GOP senator: Shutdown would be 'stupid,' 'grave mistake' for Dems to add Mueller bill to spending bill

GOP senator: Shutdown would be 'stupid,' 'grave mistake' for Dems to add Mueller bill to spending bill
© Greg Nash

Sen. John Kennedy (R-La.) said Monday that it would be a "grave mistake" for Democrats to attempt to add legislation protecting special counsel Robert MuellerRobert Swan MuellerSasse: US should applaud choice of Mueller to lead Russia probe MORE to a spending bill as Congress attempts to prevent a government shutdown.

"That very well could lead to a government shutdown," Kennedy said, adding that a shutdown "would be stupid," according to CNN

Funding for several agencies is set to lapse on Dec. 7. 


Senate Democrats have said they will push a spending bill to include language that protects Mueller from being fired without just cause if Republican leadership refuses to schedule the protection bill for a stand-alone floor vote.

Senate Minority Leader Charles SchumerCharles (Chuck) Ellis SchumerGOP senator: Trump's criticism of McCain 'deplorable' Schumer to introduce bill naming Senate office building after McCain amid Trump uproar Why we need to build gateway now MORE (D-N.Y.) has pushed for such legislation, with some bipartisan support. Outgoing Sen. Jeff Flake (R-Ariz.) has said he supports adding the Mueller protection to the spending bill and has also said he plans to oppose Trump's judicial nominees until such legislation is voted on.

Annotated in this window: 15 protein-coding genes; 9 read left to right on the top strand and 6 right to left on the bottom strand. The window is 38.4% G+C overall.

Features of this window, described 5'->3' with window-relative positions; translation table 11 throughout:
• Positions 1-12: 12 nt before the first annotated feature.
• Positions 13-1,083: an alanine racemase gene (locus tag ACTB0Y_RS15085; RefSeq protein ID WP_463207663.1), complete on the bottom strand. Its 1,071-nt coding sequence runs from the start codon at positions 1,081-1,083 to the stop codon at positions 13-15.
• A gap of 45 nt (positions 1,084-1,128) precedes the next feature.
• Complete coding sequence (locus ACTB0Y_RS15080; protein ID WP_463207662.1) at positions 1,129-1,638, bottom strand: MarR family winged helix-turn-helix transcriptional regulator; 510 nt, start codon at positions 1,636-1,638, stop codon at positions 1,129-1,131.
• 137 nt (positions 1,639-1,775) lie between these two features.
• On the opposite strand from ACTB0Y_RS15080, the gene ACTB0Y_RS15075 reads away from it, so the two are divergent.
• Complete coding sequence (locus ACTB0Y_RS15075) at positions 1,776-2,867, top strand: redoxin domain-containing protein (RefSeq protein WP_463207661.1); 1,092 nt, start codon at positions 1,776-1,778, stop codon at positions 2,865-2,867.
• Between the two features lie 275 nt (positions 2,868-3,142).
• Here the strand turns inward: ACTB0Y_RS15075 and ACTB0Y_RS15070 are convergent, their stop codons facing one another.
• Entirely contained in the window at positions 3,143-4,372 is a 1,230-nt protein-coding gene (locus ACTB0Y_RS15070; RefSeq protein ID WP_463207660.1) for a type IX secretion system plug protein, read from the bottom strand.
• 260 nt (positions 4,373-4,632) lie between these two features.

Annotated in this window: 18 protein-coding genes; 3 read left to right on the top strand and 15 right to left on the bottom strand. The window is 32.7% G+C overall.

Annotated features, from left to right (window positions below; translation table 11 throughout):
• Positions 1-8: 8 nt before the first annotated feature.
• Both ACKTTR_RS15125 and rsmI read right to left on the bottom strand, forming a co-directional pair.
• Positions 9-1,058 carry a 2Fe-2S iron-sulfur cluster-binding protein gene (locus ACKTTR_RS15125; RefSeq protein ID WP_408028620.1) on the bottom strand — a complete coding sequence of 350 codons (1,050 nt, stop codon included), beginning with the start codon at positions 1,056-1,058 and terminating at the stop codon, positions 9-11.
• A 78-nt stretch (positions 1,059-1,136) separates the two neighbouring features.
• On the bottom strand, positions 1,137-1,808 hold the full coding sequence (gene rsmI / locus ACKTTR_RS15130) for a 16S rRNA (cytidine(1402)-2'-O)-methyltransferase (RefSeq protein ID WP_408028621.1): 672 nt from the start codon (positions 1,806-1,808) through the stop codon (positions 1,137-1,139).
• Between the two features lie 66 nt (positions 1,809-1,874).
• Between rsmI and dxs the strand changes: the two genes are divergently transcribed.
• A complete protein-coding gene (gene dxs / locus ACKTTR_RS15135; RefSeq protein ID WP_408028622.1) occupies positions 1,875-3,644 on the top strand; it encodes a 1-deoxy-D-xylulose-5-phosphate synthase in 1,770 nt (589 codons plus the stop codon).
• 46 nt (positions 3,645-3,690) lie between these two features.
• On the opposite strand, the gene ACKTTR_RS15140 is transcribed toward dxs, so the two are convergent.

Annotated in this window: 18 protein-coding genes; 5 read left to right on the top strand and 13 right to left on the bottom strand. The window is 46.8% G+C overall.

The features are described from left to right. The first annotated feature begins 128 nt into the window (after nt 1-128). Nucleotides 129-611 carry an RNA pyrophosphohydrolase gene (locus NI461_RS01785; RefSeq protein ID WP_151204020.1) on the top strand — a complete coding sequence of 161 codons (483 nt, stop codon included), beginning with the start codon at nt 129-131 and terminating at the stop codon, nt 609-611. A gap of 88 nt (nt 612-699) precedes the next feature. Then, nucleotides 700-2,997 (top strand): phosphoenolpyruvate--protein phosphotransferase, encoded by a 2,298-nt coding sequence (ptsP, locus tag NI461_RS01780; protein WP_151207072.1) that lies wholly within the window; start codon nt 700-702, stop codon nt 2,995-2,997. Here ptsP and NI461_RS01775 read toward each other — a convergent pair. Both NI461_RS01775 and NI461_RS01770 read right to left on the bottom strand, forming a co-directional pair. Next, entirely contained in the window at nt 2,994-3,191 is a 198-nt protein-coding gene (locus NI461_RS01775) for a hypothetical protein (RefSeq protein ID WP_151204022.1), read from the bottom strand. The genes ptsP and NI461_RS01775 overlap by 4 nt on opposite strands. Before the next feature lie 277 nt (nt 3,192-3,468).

Senate Majority Leader Mitch McConnellAddison (Mitch) Mitchell McConnellTrump blasts McCain, bemoans not getting 'thank you' for funeral GOP senator: Trump's criticism of McCain 'deplorable' McConnell calls McCain a 'rare patriot' and 'American hero' after Trump criticism MORE (R-Ky.) has said he opposes the legislation, saying that it's unnecessary because Mueller and his investigation aren't in danger. 

The push for such legislation comes after President TrumpDonald John TrumpTrump mocks wind power: 'When the wind doesn't blow, just turn off the television' Pentagon investigator probing whether acting chief boosted former employer Boeing Trump blasts McCain, bemoans not getting 'thank you' for funeral MORE earlier this month appointed Matthew Whitaker as acting attorney general after former Attorney General Jeff SessionsJefferson (Jeff) Beauregard SessionsRosenstein still working at DOJ despite plans to leave in mid-March Juan Williams: Don't rule out impeaching Trump O'Rourke on impeachment: 2020 vote may be best way to 'resolve' Trump MORE resigned at the president’s request on Nov. 7.

Whitaker, who now oversees Mueller's probe, has expressed doubt about the necessity of the special counsel's investigation into Russian interference in the 2016 election, writing in an op-ed for CNN last year that the probe had "gone too far."